Repetitive sequence environment distinguishes housekeeping genes

C. Daniel Eller, Moira Regelson, Barry Merriman, Stan Nelson, Steve Horvath, York Marahrens

Research output: Contribution to journalArticlepeer-review

43 Scopus citations

Abstract

Housekeeping genes are expressed across a wide variety of tissues. Since repetitive sequences have been reported to influence the expression of individual genes, we employed a novel approach to determine whether housekeeping genes can be distinguished from tissue-specific genes by their repetitive sequence context. We show that Alu elements are more highly concentrated around housekeeping genes while various longer (> 400-bp) repetitive sequences ("repeats"), including Long Interspersed Nuclear Element-1 (LINE-1) elements, are excluded from these regions. We further show that isochore membership does not distinguish housekeeping genes from tissue-specific genes and that repetitive sequence environment distinguishes housekeeping genes from tissue-specific genes in every isochore. The distinct repetitive sequence environment, in combination with other previously published sequence properties of housekeeping genes, was used to develop a method of predicting housekeeping genes on the basis of DNA sequence alone. Using expression across tissue types as a measure of success, we demonstrate that repetitive sequence environment is by far the most important sequence feature identified to date for distinguishing housekeeping genes.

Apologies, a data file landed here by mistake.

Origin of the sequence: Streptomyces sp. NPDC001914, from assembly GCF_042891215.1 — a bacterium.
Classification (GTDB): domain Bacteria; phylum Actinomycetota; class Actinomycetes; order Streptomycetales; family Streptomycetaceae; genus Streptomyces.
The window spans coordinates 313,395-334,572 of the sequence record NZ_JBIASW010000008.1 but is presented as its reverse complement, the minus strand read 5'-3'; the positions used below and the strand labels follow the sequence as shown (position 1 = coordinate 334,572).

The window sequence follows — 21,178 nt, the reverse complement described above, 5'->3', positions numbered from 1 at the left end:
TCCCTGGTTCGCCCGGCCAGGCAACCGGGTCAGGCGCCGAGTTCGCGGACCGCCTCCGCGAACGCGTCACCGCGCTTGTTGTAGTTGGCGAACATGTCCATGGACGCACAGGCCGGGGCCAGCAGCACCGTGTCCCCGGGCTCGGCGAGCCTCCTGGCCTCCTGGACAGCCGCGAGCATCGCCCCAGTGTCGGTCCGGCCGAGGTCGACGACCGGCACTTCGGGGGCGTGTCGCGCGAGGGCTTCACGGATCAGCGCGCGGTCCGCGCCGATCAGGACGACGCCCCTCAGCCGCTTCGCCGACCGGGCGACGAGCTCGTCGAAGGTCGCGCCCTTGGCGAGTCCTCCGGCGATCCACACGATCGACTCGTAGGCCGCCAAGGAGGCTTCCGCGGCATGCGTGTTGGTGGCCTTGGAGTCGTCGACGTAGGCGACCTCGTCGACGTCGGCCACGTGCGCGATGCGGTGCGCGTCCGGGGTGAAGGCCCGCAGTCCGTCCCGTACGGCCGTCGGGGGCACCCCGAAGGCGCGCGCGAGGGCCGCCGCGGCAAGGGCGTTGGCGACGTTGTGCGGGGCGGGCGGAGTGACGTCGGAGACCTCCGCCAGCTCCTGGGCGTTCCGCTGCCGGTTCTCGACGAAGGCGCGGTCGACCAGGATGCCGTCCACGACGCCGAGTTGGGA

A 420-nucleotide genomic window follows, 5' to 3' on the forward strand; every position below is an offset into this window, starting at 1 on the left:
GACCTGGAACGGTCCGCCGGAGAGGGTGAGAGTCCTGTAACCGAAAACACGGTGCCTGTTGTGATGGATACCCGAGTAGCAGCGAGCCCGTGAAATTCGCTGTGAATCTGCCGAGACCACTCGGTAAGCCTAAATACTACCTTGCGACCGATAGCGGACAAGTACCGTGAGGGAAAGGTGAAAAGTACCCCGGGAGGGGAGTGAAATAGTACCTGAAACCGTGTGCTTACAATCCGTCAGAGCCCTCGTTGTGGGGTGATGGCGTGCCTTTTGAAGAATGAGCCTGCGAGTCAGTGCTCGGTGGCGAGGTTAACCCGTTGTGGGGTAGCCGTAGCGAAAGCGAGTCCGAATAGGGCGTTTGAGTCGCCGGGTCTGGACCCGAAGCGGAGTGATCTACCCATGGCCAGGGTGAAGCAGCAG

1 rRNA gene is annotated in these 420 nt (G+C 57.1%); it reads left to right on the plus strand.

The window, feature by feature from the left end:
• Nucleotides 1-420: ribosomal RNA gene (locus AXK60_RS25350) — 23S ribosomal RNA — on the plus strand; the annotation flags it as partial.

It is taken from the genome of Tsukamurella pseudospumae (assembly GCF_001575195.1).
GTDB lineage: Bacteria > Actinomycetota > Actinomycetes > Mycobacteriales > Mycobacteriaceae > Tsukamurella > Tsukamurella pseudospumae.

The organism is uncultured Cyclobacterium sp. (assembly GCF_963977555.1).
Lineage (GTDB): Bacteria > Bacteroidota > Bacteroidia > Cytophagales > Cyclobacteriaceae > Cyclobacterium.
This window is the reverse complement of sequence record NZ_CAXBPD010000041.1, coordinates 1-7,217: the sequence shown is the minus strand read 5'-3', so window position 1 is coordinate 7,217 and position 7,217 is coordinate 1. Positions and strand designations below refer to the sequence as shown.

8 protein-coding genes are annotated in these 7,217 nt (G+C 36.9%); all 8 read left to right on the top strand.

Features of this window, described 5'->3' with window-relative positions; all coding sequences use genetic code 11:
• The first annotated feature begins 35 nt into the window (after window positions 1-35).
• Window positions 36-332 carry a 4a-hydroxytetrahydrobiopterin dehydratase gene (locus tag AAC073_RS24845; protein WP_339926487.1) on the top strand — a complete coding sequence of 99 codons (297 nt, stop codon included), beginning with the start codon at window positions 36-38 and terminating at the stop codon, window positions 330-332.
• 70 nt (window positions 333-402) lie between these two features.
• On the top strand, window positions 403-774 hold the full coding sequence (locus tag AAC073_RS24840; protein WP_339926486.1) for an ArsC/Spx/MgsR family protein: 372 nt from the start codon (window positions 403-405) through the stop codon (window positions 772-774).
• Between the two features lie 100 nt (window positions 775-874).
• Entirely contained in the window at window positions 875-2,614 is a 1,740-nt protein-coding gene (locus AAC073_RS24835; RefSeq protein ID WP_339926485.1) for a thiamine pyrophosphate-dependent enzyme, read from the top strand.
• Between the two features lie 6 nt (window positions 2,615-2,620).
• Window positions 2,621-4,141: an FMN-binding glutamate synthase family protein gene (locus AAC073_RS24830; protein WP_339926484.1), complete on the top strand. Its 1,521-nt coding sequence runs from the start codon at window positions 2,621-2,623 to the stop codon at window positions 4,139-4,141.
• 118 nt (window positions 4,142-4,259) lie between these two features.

Original languageEnglish (US)
Pages (from-to)153-165
Number of pages13
JournalGene
Volume390
Issue number1-2
DOIs
StatePublished - Apr 1 2007

Bibliographical note

Funding Information:
C.D.E. was supported by a UCLA-IGERT bioinformatics traineeship (NSF DGE-9987641). M.R. was supported by a Tumor Cell Biology Fellowship (USHHS Institutional National Research Service Award #T32 CA09056). Y.M. was supported in part by National Institutes of Health Grants GM6100701 and HD041451-02.

Keywords

  • Alu
  • Isochores
  • LINE
  • Random forest
  • Repeat
  • SINE
  • Tissue-specific genes

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